In 2017, three major shipping Alliances formed. Over the last several years, they have taken control of space and rates. Alliances allow the carriers to share space and container volumes through vessel sharing agreements within the alliance. This graphic shows the control of ships, TEU and market.
This structure gives carriers control of pricing by sharing the cost of pulling (blanking) vessels out of service within the alliance to match capacity with container demand. Operating within a network the carriers can adjust capacity quickly, keeping space tight and rates steady.
When container volumes start to increase, carriers can be slow in returning vessels into the system. By delaying deployment of parked vessels, they drive up demand for space, allowing them to increase spot market rates.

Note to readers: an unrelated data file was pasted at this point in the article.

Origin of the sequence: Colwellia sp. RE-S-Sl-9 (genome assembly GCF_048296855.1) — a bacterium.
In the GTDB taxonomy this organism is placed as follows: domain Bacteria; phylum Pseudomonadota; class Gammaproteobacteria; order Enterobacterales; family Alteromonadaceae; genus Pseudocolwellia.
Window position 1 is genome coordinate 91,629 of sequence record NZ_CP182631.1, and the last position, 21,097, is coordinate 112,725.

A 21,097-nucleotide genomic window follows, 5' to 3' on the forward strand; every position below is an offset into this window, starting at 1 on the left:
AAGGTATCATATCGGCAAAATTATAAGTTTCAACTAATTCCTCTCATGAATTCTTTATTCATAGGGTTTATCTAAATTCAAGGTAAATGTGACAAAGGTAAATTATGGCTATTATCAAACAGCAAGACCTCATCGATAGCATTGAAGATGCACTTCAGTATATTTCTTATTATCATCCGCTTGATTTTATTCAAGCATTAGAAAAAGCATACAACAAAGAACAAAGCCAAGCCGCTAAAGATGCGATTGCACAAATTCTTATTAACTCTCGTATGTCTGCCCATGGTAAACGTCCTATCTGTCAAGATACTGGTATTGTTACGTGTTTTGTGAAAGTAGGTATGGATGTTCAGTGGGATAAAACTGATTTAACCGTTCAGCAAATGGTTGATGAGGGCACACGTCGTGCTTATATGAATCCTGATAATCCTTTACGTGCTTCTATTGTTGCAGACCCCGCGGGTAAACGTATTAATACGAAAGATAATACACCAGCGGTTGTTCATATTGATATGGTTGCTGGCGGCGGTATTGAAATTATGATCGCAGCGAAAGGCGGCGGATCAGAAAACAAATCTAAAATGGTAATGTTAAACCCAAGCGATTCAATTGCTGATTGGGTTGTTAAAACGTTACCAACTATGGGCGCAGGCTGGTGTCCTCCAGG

For importers, it’s a good idea to diversify your international supply chain as much as possible. Working with a quality forwarder with competitive steamship line contracts across the alliances helps to balance both service and pricing risk to value and benefit from changing market conditions.